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Compassionate Care at Clinic

July 14, 1996

* I would like to share a glimpse of the human side of an outpatient clinic at Los Angeles County-USC Medical Center. I accompany my son, who is a mentally retarded adult, and a staff escort from his group home when he is monitored at the hematology clinic for remission from Hodgkin's disease. With each semiannual checkup, I have the happy realization that at this clinic, the dedicated doctors and the helpful support staff practice enlightened human values as well as state-of-the-art medical care.

The hematology clinic is one of the few outpatient clinics of our County-USC Medical Center that was not dismantled during the recent fiscal chaos. This was largely due to the tireless efforts of Dr. Alexandra M. Levine, chief of the division of hematology and professor of medicine at USC.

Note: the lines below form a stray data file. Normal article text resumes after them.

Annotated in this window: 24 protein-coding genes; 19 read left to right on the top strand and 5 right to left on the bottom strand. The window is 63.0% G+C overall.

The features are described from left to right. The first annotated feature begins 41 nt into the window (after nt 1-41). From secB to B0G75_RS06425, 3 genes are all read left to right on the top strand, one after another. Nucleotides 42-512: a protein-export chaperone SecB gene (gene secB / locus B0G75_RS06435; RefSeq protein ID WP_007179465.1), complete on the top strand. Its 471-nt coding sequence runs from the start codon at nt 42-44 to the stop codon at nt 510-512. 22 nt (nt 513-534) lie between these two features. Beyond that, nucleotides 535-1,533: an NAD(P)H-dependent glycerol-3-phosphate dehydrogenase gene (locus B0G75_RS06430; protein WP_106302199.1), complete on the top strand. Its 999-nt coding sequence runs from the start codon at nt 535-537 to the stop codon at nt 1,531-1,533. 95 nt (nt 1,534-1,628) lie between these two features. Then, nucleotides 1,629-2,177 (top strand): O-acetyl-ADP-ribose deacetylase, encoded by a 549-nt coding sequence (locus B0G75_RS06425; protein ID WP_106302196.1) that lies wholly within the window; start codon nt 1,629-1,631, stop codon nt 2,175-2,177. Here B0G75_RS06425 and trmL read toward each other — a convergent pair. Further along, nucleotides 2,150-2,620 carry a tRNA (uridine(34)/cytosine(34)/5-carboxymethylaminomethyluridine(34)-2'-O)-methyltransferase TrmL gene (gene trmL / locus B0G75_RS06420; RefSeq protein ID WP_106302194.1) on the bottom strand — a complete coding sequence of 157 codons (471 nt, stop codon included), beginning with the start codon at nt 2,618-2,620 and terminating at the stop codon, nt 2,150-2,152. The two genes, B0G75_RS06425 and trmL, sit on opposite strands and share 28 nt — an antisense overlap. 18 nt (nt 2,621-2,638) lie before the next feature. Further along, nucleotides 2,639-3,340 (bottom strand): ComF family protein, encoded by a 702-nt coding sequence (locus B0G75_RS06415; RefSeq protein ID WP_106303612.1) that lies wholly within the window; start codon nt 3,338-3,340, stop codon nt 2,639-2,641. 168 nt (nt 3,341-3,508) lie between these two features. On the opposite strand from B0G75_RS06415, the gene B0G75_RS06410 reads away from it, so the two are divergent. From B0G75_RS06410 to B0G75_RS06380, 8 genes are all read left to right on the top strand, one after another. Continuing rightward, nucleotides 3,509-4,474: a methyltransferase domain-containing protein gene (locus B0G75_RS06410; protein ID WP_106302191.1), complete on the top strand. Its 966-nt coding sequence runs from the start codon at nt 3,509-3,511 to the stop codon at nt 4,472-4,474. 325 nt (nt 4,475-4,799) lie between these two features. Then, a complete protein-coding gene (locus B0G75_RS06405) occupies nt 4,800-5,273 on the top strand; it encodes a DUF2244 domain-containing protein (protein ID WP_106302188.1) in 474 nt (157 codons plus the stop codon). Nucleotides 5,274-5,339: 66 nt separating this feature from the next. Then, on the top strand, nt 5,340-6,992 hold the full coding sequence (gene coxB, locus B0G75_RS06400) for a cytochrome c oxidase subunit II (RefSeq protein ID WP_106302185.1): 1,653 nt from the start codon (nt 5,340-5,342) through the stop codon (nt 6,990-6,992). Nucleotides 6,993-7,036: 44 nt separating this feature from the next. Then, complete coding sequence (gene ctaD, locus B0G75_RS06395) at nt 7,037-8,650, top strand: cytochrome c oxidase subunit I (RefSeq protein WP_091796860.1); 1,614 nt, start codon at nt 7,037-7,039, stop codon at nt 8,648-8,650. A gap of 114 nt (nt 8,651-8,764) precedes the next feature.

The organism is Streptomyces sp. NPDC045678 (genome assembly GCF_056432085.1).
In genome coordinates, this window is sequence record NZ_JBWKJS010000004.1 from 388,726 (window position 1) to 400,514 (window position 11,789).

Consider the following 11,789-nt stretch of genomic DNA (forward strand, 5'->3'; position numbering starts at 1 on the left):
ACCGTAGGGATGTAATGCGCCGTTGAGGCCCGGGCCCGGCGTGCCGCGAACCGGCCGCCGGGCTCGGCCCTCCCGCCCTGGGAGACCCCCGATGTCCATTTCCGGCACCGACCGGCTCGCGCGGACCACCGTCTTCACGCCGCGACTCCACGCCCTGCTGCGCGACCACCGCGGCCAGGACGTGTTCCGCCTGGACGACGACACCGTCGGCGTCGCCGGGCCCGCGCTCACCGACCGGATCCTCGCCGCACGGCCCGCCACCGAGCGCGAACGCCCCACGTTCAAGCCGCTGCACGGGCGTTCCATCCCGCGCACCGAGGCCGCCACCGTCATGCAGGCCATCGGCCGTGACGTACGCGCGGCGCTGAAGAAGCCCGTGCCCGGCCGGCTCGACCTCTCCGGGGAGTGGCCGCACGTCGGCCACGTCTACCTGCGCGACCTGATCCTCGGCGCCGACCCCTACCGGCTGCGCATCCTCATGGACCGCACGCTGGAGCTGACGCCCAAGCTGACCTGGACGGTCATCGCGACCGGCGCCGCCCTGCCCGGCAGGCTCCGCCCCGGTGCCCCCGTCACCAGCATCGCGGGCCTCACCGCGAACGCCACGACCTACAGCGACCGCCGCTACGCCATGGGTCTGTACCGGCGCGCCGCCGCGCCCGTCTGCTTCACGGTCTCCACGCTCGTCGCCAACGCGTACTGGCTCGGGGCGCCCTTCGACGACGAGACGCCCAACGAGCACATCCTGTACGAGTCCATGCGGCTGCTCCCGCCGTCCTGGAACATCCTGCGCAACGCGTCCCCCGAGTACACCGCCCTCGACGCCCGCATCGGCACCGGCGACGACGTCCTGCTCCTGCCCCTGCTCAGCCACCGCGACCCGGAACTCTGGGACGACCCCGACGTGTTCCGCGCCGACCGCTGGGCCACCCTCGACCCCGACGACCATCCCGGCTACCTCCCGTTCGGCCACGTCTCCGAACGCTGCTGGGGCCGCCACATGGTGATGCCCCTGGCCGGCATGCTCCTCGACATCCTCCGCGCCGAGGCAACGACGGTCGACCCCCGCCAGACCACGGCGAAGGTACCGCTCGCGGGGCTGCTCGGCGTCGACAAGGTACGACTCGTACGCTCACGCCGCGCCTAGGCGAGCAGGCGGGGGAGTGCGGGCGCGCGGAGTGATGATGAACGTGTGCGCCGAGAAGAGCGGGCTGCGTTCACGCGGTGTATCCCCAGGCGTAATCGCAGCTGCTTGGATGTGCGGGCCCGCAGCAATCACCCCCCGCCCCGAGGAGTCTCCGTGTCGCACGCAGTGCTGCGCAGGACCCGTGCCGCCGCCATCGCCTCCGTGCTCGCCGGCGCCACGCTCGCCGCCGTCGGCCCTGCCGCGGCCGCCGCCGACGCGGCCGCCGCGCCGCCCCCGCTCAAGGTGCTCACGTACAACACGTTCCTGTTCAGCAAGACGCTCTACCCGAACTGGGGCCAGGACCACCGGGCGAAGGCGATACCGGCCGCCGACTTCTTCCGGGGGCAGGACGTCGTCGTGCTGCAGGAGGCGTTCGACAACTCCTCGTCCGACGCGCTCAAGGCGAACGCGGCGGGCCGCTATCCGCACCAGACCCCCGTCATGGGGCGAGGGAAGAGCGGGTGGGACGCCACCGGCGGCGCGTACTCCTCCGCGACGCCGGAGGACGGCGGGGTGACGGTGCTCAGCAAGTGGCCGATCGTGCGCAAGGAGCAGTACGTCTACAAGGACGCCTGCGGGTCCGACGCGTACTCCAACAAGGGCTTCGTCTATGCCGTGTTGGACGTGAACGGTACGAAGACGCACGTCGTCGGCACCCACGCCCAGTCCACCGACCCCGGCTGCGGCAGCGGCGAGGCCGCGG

I have been especially impressed that my son has received all the standard treatments and has been given the same necessary procedures as patients who were not mentally retarded, even back in 1977, before equal rights were an accepted reality for men and women with developmental disabilities.

The clinic staff provides a circle of support, while the supervising doctor is warm and responsive to him, healing with every interaction. The doctor has consistently treated the whole person, not only the illness.

MURIEL COHEN

Los Angeles

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